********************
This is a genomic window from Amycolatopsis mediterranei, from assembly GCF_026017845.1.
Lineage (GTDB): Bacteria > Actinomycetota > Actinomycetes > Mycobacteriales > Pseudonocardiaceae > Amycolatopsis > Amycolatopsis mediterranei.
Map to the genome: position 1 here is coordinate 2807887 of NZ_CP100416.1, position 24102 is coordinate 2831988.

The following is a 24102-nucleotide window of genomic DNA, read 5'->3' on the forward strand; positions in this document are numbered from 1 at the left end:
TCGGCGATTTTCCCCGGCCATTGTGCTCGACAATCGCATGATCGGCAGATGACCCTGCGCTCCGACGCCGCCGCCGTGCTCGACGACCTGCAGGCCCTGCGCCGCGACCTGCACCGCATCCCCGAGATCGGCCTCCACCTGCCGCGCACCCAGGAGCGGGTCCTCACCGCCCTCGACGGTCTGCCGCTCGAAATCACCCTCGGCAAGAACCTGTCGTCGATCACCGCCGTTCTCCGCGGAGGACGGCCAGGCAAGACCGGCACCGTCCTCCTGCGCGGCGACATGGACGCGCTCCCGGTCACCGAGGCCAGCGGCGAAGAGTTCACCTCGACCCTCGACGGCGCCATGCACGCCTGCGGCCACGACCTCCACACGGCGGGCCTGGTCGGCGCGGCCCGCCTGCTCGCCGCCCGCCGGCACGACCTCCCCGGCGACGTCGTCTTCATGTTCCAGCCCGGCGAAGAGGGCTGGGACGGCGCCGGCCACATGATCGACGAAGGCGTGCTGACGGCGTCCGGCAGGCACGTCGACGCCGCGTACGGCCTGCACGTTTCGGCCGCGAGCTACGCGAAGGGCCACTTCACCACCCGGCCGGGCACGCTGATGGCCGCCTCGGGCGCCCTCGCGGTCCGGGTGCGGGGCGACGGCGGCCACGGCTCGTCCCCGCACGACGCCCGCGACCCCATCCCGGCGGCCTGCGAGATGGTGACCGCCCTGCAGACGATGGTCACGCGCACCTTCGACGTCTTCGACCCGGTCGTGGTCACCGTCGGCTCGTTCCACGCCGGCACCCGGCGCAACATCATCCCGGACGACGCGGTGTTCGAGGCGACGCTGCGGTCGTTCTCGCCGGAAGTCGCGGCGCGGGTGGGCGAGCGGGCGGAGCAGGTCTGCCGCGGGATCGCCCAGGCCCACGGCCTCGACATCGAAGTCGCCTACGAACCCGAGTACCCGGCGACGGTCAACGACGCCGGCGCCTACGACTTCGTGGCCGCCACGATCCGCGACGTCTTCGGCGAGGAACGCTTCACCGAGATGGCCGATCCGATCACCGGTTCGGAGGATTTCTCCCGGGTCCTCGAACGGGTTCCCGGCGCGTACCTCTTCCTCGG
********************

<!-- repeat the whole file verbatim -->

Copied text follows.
This is a genomic window from Amycolatopsis mediterranei, from assembly GCF_026017845.1.
Lineage (GTDB): Bacteria > Actinomycetota > Actinomycetes > Mycobacteriales > Pseudonocardiaceae > Amycolatopsis > Amycolatopsis mediterranei.
Map to the genome: position 1 here is coordinate 2807887 of NZ_CP100416.1, position 24102 is coordinate 2831988.

The following is a 24102-nucleotide window of genomic DNA, read 5'->3' on the forward strand; positions in this document are numbered from 1 at the left end:
TCGGCGATTTTCCCCGGCCATTGTGCTCGACAATCGCATGATCGGCAGATGACCCTGCGCTCCGACGCCGCCGCCGTGCTCGACGACCTGCAGGCCCTGCGCCGCGACCTGCACCGCATCCCCGAGATCGGCCTCCACCTGCCGCGCACCCAGGAGCGGGTCCTCACCGCCCTCGACGGTCTGCCGCTCGAAATCACCCTCGGCAAGAACCTGTCGTCGATCACCGCCGTTCTCCGCGGAGGACGGCCAGGCAAGACCGGCACCGTCCTCCTGCGCGGCGACATGGACGCGCTCCCGGTCACCGAGGCCAGCGGCGAAGAGTTCACCTCGACCCTCGACGGCGCCATGCACGCCTGCGGCCACGACCTCCACACGGCGGGCCTGGTCGGCGCGGCCCGCCTGCTCGCCGCCCGCCGGCACGACCTCCCCGGCGACGTCGTCTTCATGTTCCAGCCCGGCGAAGAGGGCTGGGACGGCGCCGGCCACATGATCGACGAAGGCGTGCTGACGGCGTCCGGCAGGCACGTCGACGCCGCGTACGGCCTGCACGTTTCGGCCGCGAGCTACGCGAAGGGCCACTTCACCACCCGGCCGGGCACGCTGATGGCCGCCTCGGGCGCCCTCGCGGTCCGGGTGCGGGGCGACGGCGGCCACGGCTCGTCCCCGCACGACGCCCGCGACCCCATCCCGGCGGCCTGCGAGATGGTGACCGCCCTGCAGACGATGGTCACGCGCACCTTCGACGTCTTCGACCCGGTCGTGGTCACCGTCGGCTCGTTCCACGCCGGCACCCGGCGCAACATCATCCCGGACGACGCGGTGTTCGAGGCGACGCTGCGGTCGTTCTCGCCGGAAGTCGCGGCGCGGGTGGGCGAGCGGGCGGAGCAGGTCTGCCGCGGGATCGCCCAGGCCCACGGCCTCGACATCGAAGTCGCCTACGAACCCGAGTACCCGGCGACGGTCAACGACGCCGGCGCCTACGACTTCGTGGCCGCCACGATCCGCGACGTCTTCGGCGAGGAACGCTTCACCGAGATGGCCGATCCGATCACCGGTTCGGAGGATTTCTCCCGGGTCCTCGAACGGGTTCCCGGCGCGTACCTCTTCCTCGG